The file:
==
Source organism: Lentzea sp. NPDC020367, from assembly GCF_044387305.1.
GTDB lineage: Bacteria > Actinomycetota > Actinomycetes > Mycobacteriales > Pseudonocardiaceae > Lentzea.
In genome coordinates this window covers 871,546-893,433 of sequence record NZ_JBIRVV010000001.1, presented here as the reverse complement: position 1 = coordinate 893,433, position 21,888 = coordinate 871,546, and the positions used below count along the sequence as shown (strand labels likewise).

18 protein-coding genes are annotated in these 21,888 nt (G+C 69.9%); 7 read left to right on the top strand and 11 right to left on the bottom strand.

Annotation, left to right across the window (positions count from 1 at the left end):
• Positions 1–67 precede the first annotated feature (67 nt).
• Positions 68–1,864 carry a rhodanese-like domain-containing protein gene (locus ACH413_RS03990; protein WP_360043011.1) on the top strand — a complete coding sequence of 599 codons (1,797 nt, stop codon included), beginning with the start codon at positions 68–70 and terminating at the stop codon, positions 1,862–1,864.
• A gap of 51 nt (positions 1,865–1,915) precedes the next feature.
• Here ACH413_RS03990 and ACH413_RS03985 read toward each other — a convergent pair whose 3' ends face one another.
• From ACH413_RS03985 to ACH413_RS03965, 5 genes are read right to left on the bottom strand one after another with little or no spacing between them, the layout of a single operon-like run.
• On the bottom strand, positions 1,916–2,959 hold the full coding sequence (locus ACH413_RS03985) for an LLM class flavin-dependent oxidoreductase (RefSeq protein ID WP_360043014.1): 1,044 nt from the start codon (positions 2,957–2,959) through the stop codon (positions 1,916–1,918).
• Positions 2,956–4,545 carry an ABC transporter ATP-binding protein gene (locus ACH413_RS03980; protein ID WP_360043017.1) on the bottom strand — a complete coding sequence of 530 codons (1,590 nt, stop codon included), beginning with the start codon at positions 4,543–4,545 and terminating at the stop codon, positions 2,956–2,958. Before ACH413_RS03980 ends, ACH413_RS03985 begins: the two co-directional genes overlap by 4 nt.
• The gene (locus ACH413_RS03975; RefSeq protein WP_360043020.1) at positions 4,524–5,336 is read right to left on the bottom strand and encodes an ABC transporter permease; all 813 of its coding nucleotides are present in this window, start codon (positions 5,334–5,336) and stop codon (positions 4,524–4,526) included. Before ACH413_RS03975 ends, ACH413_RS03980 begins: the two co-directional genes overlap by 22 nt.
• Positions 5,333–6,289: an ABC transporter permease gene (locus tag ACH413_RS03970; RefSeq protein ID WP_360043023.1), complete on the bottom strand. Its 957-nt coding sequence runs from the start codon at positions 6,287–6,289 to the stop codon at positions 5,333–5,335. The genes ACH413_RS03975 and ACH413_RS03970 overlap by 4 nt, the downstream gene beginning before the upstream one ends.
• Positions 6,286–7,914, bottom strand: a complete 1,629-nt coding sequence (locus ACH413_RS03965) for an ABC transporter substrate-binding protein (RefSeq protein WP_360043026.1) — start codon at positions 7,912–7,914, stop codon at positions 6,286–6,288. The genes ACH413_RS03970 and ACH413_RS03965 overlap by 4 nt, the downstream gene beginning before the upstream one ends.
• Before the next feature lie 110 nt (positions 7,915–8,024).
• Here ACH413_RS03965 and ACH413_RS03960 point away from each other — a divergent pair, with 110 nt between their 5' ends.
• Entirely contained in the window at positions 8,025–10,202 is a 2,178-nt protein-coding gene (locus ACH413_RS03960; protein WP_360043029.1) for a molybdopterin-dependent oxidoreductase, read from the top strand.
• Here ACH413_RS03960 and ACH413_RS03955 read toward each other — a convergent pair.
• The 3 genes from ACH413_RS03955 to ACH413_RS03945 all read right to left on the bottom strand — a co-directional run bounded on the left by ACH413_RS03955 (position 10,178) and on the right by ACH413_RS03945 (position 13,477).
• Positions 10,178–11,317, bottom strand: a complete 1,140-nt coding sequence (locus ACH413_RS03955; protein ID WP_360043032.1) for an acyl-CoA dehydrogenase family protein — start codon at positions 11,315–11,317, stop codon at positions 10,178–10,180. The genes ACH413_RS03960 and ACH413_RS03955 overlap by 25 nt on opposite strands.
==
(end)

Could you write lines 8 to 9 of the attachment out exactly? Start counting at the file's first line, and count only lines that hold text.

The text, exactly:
• A gap of 51 nt (positions 1,865–1,915) precedes the next feature.
• Here ACH413_RS03990 and ACH413_RS03985 read toward each other — a convergent pair whose 3' ends face one another.